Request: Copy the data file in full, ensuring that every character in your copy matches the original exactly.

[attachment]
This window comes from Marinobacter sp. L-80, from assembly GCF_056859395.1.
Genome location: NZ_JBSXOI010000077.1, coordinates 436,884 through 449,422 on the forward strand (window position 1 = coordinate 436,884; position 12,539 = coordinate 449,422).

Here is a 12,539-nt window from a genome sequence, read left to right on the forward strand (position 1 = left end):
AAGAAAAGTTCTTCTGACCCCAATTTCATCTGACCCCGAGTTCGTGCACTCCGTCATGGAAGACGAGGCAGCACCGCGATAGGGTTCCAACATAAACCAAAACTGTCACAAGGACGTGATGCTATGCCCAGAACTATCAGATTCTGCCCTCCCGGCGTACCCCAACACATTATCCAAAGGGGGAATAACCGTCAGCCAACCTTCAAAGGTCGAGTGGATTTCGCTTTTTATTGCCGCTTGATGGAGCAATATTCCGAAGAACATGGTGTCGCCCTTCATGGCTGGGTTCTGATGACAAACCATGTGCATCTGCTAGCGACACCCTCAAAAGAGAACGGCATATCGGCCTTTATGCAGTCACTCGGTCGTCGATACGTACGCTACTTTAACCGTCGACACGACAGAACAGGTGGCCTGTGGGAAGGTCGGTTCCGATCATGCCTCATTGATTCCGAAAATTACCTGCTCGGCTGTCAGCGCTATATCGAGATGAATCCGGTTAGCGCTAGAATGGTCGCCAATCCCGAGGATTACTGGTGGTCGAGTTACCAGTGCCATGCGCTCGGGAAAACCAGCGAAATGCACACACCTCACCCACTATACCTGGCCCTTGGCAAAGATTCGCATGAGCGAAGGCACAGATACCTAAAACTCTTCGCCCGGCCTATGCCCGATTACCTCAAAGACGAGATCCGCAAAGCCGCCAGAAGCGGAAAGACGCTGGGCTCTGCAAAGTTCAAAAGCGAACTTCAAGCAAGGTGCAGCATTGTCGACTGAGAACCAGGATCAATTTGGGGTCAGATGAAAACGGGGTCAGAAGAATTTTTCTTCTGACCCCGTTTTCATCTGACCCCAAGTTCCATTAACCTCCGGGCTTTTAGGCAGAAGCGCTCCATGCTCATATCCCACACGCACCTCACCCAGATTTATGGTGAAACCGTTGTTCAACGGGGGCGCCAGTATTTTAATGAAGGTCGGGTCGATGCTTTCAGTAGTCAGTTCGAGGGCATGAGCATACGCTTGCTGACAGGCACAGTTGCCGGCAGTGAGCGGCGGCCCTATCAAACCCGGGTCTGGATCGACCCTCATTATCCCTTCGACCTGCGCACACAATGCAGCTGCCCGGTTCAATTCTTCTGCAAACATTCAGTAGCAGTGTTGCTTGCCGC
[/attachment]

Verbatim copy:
This window comes from Marinobacter sp. L-80, from assembly GCF_056859395.1.
Genome location: NZ_JBSXOI010000077.1, coordinates 436,884 through 449,422 on the forward strand (window position 1 = coordinate 436,884; position 12,539 = coordinate 449,422).

Here is a 12,539-nt window from a genome sequence, read left to right on the forward strand (position 1 = left end):
AAGAAAAGTTCTTCTGACCCCAATTTCATCTGACCCCGAGTTCGTGCACTCCGTCATGGAAGACGAGGCAGCACCGCGATAGGGTTCCAACATAAACCAAAACTGTCACAAGGACGTGATGCTATGCCCAGAACTATCAGATTCTGCCCTCCCGGCGTACCCCAACACATTATCCAAAGGGGGAATAACCGTCAGCCAACCTTCAAAGGTCGAGTGGATTTCGCTTTTTATTGCCGCTTGATGGAGCAATATTCCGAAGAACATGGTGTCGCCCTTCATGGCTGGGTTCTGATGACAAACCATGTGCATCTGCTAGCGACACCCTCAAAAGAGAACGGCATATCGGCCTTTATGCAGTCACTCGGTCGTCGATACGTACGCTACTTTAACCGTCGACACGACAGAACAGGTGGCCTGTGGGAAGGTCGGTTCCGATCATGCCTCATTGATTCCGAAAATTACCTGCTCGGCTGTCAGCGCTATATCGAGATGAATCCGGTTAGCGCTAGAATGGTCGCCAATCCCGAGGATTACTGGTGGTCGAGTTACCAGTGCCATGCGCTCGGGAAAACCAGCGAAATGCACACACCTCACCCACTATACCTGGCCCTTGGCAAAGATTCGCATGAGCGAAGGCACAGATACCTAAAACTCTTCGCCCGGCCTATGCCCGATTACCTCAAAGACGAGATCCGCAAAGCCGCCAGAAGCGGAAAGACGCTGGGCTCTGCAAAGTTCAAAAGCGAACTTCAAGCAAGGTGCAGCATTGTCGACTGAGAACCAGGATCAATTTGGGGTCAGATGAAAACGGGGTCAGAAGAATTTTTCTTCTGACCCCGTTTTCATCTGACCCCAAGTTCCATTAACCTCCGGGCTTTTAGGCAGAAGCGCTCCATGCTCATATCCCACACGCACCTCACCCAGATTTATGGTGAAACCGTTGTTCAACGGGGGCGCCAGTATTTTAATGAAGGTCGGGTCGATGCTTTCAGTAGTCAGTTCGAGGGCATGAGCATACGCTTGCTGACAGGCACAGTTGCCGGCAGTGAGCGGCGGCCCTATCAAACCCGGGTCTGGATCGACCCTCATTATCCCTTCGACCTGCGCACACAATGCAGCTGCCCGGTTCAATTCTTCTGCAAACATTCAGTAGCAGTGTTGCTTGCCGC